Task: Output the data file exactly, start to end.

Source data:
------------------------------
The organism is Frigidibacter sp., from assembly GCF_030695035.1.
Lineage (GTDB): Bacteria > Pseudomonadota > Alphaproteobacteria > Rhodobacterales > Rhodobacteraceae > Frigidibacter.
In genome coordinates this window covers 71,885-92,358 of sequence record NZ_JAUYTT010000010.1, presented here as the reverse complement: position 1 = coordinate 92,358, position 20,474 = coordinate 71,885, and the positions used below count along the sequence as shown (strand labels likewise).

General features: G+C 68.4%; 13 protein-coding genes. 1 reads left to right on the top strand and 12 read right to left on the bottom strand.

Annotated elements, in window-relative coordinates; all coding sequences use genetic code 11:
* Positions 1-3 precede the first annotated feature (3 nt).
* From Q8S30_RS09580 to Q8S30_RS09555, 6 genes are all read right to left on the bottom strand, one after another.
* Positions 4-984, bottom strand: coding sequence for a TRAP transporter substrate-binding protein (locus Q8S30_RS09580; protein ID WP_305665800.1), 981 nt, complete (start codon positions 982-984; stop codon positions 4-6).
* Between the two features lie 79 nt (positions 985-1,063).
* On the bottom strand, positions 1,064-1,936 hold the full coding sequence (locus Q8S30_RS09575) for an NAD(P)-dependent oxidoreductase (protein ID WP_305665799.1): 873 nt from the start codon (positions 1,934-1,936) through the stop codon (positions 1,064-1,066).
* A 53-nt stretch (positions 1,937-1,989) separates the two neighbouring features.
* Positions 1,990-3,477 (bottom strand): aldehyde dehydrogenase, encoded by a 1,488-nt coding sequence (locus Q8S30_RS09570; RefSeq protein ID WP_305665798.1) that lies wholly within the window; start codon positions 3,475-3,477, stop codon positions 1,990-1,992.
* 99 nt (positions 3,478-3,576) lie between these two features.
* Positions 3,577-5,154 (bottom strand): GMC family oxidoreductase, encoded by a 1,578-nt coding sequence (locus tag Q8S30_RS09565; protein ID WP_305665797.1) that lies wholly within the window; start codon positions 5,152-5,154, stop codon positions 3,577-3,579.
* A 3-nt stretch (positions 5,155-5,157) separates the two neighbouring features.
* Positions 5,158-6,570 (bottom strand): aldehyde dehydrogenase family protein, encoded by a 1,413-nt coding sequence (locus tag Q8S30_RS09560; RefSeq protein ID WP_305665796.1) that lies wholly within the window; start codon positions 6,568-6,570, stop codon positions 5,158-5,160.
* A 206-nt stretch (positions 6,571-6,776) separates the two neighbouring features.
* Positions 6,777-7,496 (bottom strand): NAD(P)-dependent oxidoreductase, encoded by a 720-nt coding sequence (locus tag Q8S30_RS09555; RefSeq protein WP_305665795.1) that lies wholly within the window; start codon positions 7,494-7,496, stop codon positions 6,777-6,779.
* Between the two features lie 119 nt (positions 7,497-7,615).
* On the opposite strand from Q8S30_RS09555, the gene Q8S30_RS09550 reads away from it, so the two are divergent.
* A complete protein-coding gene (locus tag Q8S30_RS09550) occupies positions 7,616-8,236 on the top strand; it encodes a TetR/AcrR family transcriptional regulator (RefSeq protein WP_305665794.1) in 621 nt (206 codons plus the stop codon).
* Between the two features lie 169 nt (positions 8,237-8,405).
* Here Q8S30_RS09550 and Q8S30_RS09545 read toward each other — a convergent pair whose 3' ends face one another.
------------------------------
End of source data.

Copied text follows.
The organism is Frigidibacter sp., from assembly GCF_030695035.1.
Lineage (GTDB): Bacteria > Pseudomonadota > Alphaproteobacteria > Rhodobacterales > Rhodobacteraceae > Frigidibacter.
In genome coordinates this window covers 71,885-92,358 of sequence record NZ_JAUYTT010000010.1, presented here as the reverse complement: position 1 = coordinate 92,358, position 20,474 = coordinate 71,885, and the positions used below count along the sequence as shown (strand labels likewise).

General features: G+C 68.4%; 13 protein-coding genes. 1 reads left to right on the top strand and 12 read right to left on the bottom strand.

Annotated elements, in window-relative coordinates; all coding sequences use genetic code 11:
* Positions 1-3 precede the first annotated feature (3 nt).
* From Q8S30_RS09580 to Q8S30_RS09555, 6 genes are all read right to left on the bottom strand, one after another.
* Positions 4-984, bottom strand: coding sequence for a TRAP transporter substrate-binding protein (locus Q8S30_RS09580; protein ID WP_305665800.1), 981 nt, complete (start codon positions 982-984; stop codon positions 4-6).
* Between the two features lie 79 nt (positions 985-1,063).
* On the bottom strand, positions 1,064-1,936 hold the full coding sequence (locus Q8S30_RS09575) for an NAD(P)-dependent oxidoreductase (protein ID WP_305665799.1): 873 nt from the start codon (positions 1,934-1,936) through the stop codon (positions 1,064-1,066).
* A 53-nt stretch (positions 1,937-1,989) separates the two neighbouring features.
* Positions 1,990-3,477 (bottom strand): aldehyde dehydrogenase, encoded by a 1,488-nt coding sequence (locus Q8S30_RS09570; RefSeq protein ID WP_305665798.1) that lies wholly within the window; start codon positions 3,475-3,477, stop codon positions 1,990-1,992.
* 99 nt (positions 3,478-3,576) lie between these two features.
* Positions 3,577-5,154 (bottom strand): GMC family oxidoreductase, encoded by a 1,578-nt coding sequence (locus tag Q8S30_RS09565; protein ID WP_305665797.1) that lies wholly within the window; start codon positions 5,152-5,154, stop codon positions 3,577-3,579.
* A 3-nt stretch (positions 5,155-5,157) separates the two neighbouring features.
* Positions 5,158-6,570 (bottom strand): aldehyde dehydrogenase family protein, encoded by a 1,413-nt coding sequence (locus tag Q8S30_RS09560; RefSeq protein ID WP_305665796.1) that lies wholly within the window; start codon positions 6,568-6,570, stop codon positions 5,158-5,160.
* A 206-nt stretch (positions 6,571-6,776) separates the two neighbouring features.
* Positions 6,777-7,496 (bottom strand): NAD(P)-dependent oxidoreductase, encoded by a 720-nt coding sequence (locus tag Q8S30_RS09555; RefSeq protein WP_305665795.1) that lies wholly within the window; start codon positions 7,494-7,496, stop codon positions 6,777-6,779.
* Between the two features lie 119 nt (positions 7,497-7,615).
* On the opposite strand from Q8S30_RS09555, the gene Q8S30_RS09550 reads away from it, so the two are divergent.
* A complete protein-coding gene (locus tag Q8S30_RS09550) occupies positions 7,616-8,236 on the top strand; it encodes a TetR/AcrR family transcriptional regulator (RefSeq protein WP_305665794.1) in 621 nt (206 codons plus the stop codon).
* Between the two features lie 169 nt (positions 8,237-8,405).
* Here Q8S30_RS09550 and Q8S30_RS09545 read toward each other — a convergent pair whose 3' ends face one another.